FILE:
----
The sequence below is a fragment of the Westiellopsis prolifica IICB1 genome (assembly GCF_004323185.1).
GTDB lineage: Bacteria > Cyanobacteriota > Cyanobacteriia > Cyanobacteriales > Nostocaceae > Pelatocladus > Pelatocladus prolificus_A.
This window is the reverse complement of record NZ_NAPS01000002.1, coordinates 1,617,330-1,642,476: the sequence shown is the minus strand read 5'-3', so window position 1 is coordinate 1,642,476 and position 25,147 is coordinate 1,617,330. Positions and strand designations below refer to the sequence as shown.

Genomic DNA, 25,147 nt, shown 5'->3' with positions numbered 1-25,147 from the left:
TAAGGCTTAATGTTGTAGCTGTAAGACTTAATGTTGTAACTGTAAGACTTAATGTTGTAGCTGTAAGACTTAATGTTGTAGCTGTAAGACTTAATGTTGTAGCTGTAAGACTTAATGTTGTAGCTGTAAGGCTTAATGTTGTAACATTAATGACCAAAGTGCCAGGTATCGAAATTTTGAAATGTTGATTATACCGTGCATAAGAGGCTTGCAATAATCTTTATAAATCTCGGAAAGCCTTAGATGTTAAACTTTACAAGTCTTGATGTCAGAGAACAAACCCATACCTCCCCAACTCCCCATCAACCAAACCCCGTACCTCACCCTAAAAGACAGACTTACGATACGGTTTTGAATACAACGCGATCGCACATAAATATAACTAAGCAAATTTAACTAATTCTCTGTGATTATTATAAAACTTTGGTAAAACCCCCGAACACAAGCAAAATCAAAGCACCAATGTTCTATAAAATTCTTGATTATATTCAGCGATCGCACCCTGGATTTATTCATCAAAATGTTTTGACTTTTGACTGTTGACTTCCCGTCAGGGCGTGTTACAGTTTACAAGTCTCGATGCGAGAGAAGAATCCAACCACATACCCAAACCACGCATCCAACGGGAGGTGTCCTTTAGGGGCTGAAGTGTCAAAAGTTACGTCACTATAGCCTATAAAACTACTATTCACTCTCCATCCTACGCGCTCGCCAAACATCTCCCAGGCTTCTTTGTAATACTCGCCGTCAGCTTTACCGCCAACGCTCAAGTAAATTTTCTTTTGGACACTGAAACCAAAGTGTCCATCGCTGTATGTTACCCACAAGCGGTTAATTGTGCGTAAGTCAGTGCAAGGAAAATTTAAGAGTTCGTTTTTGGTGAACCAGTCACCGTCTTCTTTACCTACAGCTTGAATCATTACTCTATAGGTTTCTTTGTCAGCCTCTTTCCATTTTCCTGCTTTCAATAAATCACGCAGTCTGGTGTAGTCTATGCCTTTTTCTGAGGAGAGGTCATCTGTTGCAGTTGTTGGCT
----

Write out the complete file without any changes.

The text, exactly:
The sequence below is a fragment of the Westiellopsis prolifica IICB1 genome (assembly GCF_004323185.1).
GTDB lineage: Bacteria > Cyanobacteriota > Cyanobacteriia > Cyanobacteriales > Nostocaceae > Pelatocladus > Pelatocladus prolificus_A.
This window is the reverse complement of record NZ_NAPS01000002.1, coordinates 1,617,330-1,642,476: the sequence shown is the minus strand read 5'-3', so window position 1 is coordinate 1,642,476 and position 25,147 is coordinate 1,617,330. Positions and strand designations below refer to the sequence as shown.

Genomic DNA, 25,147 nt, shown 5'->3' with positions numbered 1-25,147 from the left:
TAAGGCTTAATGTTGTAGCTGTAAGACTTAATGTTGTAACTGTAAGACTTAATGTTGTAGCTGTAAGACTTAATGTTGTAGCTGTAAGACTTAATGTTGTAGCTGTAAGACTTAATGTTGTAGCTGTAAGGCTTAATGTTGTAACATTAATGACCAAAGTGCCAGGTATCGAAATTTTGAAATGTTGATTATACCGTGCATAAGAGGCTTGCAATAATCTTTATAAATCTCGGAAAGCCTTAGATGTTAAACTTTACAAGTCTTGATGTCAGAGAACAAACCCATACCTCCCCAACTCCCCATCAACCAAACCCCGTACCTCACCCTAAAAGACAGACTTACGATACGGTTTTGAATACAACGCGATCGCACATAAATATAACTAAGCAAATTTAACTAATTCTCTGTGATTATTATAAAACTTTGGTAAAACCCCCGAACACAAGCAAAATCAAAGCACCAATGTTCTATAAAATTCTTGATTATATTCAGCGATCGCACCCTGGATTTATTCATCAAAATGTTTTGACTTTTGACTGTTGACTTCCCGTCAGGGCGTGTTACAGTTTACAAGTCTCGATGCGAGAGAAGAATCCAACCACATACCCAAACCACGCATCCAACGGGAGGTGTCCTTTAGGGGCTGAAGTGTCAAAAGTTACGTCACTATAGCCTATAAAACTACTATTCACTCTCCATCCTACGCGCTCGCCAAACATCTCCCAGGCTTCTTTGTAATACTCGCCGTCAGCTTTACCGCCAACGCTCAAGTAAATTTTCTTTTGGACACTGAAACCAAAGTGTCCATCGCTGTATGTTACCCACAAGCGGTTAATTGTGCGTAAGTCAGTGCAAGGAAAATTTAAGAGTTCGTTTTTGGTGAACCAGTCACCGTCTTCTTTACCTACAGCTTGAATCATTACTCTATAGGTTTCTTTGTCAGCCTCTTTCCATTTTCCTGCTTTCAATAAATCACGCAGTCTGGTGTAGTCTATGCCTTTTTCTGAGGAGAGGTCATCTGTTGCAGTTGTTGGCT